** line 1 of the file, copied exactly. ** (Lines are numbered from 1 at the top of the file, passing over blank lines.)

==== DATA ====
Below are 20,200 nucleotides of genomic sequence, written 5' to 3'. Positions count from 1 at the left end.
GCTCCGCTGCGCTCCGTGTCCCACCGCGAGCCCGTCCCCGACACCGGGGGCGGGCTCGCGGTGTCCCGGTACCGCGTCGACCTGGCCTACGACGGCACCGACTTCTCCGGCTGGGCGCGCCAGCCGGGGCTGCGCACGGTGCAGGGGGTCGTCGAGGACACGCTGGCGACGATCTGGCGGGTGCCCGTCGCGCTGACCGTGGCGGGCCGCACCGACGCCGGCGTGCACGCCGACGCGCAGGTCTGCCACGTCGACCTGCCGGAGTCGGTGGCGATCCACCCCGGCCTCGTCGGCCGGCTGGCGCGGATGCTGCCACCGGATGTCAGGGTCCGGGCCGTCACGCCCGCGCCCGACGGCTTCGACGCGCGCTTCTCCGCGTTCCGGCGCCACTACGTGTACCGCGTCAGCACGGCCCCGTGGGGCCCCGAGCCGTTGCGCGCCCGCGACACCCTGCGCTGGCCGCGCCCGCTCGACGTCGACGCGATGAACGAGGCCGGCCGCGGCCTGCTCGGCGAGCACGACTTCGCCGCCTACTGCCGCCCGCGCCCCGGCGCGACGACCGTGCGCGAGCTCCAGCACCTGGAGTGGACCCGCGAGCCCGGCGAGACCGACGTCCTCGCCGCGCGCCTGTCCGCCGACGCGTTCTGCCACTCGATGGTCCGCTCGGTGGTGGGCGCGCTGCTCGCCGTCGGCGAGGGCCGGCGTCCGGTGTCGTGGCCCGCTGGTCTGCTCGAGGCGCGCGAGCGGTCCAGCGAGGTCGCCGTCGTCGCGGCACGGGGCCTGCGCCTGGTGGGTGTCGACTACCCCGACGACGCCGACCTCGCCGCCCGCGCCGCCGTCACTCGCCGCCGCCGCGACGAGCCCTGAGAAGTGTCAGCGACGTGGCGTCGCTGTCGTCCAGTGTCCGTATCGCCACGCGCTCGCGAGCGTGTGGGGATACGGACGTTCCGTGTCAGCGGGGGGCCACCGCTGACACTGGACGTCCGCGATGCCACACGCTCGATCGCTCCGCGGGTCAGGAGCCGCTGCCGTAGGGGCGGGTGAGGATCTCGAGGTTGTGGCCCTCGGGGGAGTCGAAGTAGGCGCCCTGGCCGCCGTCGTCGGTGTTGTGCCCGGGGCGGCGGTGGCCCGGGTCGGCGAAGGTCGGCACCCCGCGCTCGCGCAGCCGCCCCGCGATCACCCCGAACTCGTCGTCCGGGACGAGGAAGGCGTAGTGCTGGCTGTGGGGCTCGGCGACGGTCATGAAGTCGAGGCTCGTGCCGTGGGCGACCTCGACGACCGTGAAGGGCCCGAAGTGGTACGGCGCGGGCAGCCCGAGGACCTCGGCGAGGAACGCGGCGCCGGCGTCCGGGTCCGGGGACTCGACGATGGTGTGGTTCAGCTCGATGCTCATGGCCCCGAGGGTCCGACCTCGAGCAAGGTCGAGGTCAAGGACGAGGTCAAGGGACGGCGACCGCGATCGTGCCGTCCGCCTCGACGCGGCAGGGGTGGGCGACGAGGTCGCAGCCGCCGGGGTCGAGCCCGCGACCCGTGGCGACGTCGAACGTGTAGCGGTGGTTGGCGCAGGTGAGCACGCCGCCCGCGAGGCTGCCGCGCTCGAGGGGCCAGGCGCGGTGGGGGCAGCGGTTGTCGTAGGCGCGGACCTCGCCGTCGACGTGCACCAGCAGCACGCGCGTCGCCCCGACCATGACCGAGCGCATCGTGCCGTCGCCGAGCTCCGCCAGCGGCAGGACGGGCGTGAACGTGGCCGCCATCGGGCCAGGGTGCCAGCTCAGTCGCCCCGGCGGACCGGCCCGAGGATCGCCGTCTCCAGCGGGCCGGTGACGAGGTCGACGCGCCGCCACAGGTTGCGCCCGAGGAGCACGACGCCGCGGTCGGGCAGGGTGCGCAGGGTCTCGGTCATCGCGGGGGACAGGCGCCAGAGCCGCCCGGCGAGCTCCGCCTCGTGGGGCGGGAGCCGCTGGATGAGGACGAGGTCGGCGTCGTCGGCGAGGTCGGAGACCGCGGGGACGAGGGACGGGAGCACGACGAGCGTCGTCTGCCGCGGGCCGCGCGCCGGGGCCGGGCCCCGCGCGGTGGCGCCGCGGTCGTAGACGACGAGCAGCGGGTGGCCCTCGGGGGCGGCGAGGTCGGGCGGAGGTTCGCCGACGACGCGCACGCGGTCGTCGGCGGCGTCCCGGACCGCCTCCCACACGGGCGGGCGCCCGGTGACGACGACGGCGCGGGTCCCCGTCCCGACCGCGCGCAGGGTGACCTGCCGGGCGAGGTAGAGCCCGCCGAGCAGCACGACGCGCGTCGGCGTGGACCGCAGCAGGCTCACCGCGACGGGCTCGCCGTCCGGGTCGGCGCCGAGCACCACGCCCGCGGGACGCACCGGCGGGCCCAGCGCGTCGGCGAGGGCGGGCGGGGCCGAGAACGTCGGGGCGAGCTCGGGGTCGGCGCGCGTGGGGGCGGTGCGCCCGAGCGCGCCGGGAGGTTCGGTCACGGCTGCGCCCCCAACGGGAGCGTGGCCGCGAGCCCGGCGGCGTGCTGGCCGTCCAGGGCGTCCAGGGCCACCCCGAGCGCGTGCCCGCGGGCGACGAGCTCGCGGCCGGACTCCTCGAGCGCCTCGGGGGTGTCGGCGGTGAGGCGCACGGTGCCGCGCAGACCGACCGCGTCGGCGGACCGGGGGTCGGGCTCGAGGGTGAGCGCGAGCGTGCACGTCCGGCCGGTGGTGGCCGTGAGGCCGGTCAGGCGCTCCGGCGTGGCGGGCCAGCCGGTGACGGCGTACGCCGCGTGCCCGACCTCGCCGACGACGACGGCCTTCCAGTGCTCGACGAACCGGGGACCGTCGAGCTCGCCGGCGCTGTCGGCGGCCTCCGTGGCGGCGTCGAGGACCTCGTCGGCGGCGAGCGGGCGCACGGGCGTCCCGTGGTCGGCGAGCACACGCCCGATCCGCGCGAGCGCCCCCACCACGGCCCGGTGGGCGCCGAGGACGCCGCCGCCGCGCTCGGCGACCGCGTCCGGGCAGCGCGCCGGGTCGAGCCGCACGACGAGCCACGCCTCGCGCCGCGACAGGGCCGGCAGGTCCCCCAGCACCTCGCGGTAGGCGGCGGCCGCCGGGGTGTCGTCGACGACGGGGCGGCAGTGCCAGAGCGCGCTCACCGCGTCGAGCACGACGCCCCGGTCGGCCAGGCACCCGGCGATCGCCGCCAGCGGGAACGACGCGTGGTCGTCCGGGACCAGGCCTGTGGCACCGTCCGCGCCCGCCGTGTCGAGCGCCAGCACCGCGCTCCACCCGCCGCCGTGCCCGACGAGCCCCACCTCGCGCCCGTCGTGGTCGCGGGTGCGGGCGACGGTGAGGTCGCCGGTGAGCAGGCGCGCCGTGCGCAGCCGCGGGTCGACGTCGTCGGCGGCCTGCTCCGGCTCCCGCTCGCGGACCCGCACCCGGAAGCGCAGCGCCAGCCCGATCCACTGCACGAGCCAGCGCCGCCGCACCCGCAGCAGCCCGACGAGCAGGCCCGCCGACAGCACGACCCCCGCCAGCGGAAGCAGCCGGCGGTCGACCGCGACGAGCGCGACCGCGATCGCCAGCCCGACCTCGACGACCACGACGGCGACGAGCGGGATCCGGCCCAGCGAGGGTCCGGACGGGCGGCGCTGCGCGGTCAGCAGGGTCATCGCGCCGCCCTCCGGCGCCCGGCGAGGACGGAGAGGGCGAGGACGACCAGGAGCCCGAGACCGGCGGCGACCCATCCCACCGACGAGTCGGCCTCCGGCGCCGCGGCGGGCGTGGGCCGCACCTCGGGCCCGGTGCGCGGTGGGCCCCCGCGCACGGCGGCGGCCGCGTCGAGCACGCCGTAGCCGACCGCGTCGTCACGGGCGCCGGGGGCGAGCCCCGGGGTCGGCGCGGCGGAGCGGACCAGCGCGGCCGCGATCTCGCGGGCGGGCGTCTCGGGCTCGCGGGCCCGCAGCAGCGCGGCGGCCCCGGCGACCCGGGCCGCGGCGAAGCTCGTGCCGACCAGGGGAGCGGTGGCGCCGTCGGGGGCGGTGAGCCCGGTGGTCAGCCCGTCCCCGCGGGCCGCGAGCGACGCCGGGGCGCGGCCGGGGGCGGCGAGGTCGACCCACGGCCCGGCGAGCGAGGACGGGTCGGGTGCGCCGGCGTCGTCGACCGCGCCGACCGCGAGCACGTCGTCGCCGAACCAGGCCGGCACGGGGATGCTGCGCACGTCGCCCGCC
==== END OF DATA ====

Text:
Below are 20,200 nucleotides of genomic sequence, written 5' to 3'. Positions count from 1 at the left end.